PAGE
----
Summer Thesis Institute FAQs
Q: I am studying abroad this summer. Do I have to be present the full summer term in order to participate in the BSTI?
A: Yes. Participants must be on campus the full term of the summer program.
Q: I am very interested in participating in this program. How can I be nominated?
A: Students must be nominated by a full-time UD faculty member willing to serve as their Berry Summer Thesis Institute Research Mentor for the summer. The process is similar to that employed for the Honors Thesis process. Approach a faculty member from your major whose research interests you. This may be someone you have had as an instructor in class, or your academic advisor. Discuss the Institute with them, and ask them about the possibility of doing research under their supervision over the summer.
Q: What kind of time commitment is expected of the faculty mentor?
A: BSTI faculty mentors are expected to:
- Work closely with the BSTI fellow to develop the proposal and budget request due February 1.
- Be available to provide thesis mentorship throughout the 12-week summer program.
- Attend the Midterm Progress Report and Berry Summer Thesis Institute Symposium.
- Provide guidance and critical review of the original manuscript or literature review that the student will prepare for publication in the Proceedings of the Berry Summer Thesis Institute.
Q: If I agree to mentor a student for the Summer Thesis Institute, will I be compensated?
A: There is no compensation for the faculty. There is, however, the standard level of thesis funding available to the student--these funds are available for two years instead of one for the students involved in the institute ($1500/year pending needs).
Q: What kind of research projects are students expected to pursue?
A: The type of research the student pursues, and how the time devoted to research is structured (students are expected to pursue their research project about 25 hours per week), is completely dependent upon the project, student and mentor. The summer research experience is to be thought of as an opportunity for the student to initiate an Honors thesis a year earlier than usual. The same type of mentorship that occurs in supervising a thesis project is what should happen over the summer, but is likely to be a bit more intensive, since the committed to research activity is greater than during the academic year. So there is a lot of flexibility on how mentors and students pursue the research component of the Institute. The overarching goal is to provide students an opportunity to pursue a research project in depth, and in a way that will prepare them for the pursuit of a undergraduate Honors thesis.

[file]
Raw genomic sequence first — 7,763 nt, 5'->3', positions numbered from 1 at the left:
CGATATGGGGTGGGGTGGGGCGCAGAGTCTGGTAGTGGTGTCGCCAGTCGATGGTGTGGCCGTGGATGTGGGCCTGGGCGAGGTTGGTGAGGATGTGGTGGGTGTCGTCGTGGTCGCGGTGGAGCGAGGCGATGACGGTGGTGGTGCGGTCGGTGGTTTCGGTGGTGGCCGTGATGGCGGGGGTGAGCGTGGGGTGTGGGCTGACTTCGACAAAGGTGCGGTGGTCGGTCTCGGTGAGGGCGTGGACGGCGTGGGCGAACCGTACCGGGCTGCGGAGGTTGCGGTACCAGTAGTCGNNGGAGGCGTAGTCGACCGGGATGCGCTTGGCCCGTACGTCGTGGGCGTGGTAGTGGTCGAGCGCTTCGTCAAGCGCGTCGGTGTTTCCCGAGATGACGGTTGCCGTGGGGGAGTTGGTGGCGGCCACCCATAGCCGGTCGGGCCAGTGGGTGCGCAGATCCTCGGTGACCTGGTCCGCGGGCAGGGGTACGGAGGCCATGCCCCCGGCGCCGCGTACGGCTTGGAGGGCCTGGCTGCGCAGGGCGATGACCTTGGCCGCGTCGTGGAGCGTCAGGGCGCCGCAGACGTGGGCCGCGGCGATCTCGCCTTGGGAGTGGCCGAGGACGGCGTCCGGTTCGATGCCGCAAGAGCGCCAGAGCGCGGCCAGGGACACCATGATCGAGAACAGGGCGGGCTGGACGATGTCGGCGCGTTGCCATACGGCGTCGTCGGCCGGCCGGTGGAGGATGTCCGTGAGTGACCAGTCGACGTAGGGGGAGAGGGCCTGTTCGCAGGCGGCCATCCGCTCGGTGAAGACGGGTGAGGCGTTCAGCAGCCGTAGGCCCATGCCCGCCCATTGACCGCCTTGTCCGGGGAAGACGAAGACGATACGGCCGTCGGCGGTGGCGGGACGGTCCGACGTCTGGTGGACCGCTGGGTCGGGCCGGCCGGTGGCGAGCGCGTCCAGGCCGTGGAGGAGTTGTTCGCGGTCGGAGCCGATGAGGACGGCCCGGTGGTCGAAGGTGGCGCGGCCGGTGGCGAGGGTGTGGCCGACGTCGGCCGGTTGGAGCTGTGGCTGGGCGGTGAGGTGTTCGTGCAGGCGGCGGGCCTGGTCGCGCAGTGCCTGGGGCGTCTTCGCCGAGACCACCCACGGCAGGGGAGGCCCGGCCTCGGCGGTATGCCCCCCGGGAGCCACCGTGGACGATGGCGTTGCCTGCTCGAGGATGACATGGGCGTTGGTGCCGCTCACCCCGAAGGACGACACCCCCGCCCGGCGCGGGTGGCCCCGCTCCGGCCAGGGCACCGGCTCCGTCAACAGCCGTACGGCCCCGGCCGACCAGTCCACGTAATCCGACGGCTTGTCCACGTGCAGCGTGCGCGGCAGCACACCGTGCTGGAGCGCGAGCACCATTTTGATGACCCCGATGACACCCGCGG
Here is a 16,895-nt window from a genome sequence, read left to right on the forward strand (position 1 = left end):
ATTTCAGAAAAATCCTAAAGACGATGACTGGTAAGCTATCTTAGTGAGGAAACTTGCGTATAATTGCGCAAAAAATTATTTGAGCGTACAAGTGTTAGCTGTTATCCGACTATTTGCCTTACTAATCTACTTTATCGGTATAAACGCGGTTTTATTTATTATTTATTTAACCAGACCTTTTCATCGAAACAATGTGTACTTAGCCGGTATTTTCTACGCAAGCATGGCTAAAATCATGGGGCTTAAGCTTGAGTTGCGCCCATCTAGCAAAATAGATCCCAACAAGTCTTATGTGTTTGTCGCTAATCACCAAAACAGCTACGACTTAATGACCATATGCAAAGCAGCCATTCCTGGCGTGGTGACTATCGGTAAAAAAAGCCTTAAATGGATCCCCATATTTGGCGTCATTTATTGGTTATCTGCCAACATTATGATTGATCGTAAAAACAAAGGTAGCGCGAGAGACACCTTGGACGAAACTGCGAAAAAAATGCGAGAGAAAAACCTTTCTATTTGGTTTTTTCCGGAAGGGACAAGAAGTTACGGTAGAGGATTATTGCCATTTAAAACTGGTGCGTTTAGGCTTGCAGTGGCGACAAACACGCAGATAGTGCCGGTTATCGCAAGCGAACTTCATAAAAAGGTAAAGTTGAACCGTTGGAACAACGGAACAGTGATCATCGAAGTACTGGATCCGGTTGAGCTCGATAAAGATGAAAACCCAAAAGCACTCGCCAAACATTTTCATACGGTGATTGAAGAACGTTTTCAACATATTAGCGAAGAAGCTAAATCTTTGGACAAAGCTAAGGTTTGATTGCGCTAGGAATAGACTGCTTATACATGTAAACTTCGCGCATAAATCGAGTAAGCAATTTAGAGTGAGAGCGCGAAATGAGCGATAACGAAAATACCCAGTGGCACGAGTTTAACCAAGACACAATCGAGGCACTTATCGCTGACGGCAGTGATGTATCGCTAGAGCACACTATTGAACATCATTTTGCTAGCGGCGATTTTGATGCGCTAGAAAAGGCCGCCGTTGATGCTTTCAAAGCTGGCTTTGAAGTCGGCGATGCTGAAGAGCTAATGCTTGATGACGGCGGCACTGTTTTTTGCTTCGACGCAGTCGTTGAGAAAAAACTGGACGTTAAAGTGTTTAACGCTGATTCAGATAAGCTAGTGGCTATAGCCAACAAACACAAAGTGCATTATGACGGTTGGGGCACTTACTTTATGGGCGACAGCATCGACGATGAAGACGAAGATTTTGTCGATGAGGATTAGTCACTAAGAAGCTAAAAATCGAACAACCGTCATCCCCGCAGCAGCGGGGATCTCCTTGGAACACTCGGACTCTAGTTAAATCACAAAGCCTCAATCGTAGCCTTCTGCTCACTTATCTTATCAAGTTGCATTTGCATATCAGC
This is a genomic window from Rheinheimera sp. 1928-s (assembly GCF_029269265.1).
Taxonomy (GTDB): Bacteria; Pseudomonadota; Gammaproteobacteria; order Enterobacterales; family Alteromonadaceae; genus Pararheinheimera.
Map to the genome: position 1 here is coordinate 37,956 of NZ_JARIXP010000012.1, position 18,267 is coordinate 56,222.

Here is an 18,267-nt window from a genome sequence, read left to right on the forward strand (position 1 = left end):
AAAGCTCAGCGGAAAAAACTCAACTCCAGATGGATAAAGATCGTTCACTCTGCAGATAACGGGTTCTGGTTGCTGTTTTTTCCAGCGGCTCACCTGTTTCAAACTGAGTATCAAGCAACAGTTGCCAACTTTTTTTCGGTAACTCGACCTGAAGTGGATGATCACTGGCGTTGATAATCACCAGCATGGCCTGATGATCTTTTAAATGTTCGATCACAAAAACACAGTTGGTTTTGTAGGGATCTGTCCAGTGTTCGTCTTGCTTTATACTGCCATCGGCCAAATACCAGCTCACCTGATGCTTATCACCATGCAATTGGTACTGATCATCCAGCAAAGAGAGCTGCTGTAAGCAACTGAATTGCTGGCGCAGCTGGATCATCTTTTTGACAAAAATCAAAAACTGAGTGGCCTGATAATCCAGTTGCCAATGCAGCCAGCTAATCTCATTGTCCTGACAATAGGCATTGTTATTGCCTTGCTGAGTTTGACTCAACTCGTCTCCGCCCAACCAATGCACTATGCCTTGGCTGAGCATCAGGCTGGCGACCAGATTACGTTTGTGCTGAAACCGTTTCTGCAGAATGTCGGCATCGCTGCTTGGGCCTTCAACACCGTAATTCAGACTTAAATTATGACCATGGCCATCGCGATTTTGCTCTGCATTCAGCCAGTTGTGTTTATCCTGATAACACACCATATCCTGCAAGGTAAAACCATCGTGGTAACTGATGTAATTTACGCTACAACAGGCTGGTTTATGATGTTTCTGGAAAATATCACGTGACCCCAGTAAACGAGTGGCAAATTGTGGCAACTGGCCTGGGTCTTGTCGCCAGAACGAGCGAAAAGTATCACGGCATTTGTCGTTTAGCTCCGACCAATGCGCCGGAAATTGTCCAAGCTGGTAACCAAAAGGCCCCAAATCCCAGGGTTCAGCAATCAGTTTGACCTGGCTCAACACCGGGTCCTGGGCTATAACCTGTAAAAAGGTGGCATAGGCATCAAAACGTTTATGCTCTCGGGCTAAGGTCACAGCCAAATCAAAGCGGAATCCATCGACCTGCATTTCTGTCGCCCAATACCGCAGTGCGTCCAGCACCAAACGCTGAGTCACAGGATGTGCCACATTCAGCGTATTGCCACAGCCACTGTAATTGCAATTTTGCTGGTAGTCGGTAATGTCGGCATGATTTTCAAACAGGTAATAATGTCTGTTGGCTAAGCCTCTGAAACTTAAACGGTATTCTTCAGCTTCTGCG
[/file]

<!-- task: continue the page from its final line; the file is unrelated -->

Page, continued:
Q: Will the UHP provide the research topic?
A: The nature of the research project, and how it is conducted, is determined by the faculty mentor and the student. It will likely be an extension of the faculty mentor’s own research/scholarship. In some cases a student may contribute to an on-going research project defined by the mentor. In other cases the student may engage in a separate but synergistic question related to the mentor's main area of scholarship, while others may have the preparation and insight to clearly define a novel question or project which will be pursued under the mentor's guidance. The process could be thought of it as a way to train a new generation of professionals in a specific discipline.
Q: Can I nominate a student who is not a member of the Honors Program?
A: No. Students who are eligible for nomination and selection for participation in the Berry Summer Thesis Institute must be a third semester (sophomore) Honors student in good standing, with a minimum cumulative 3.75 GPA.
Q: Why should I participate as a mentor in this program?
A: Students can meaningfully contribute to a faculty mentor's scholarship in numerous ways. A student at the mid-career stage often has a sufficient understanding of the nature of a problem, but has not yet developed a purely disciplinary perspective. This enables the students to bring fresh ideas to the process. Students bring energy and spark to the discussion and can rejuvenate and motivate faculty in their own research. In addition, research projects can be carefully designed so that student contributions compliment and actually further the scholarship of the mentor, leading to student co-authorship on publications and manuscripts. Mentoring students is also part of the UD mission as faculty, and as academics, to prepare future scholars in mentor disciplines. It is also a way to "pay it forward" in recognition of previous mentors who helped guide and develop current academics and scholars. Plus ... it's fun!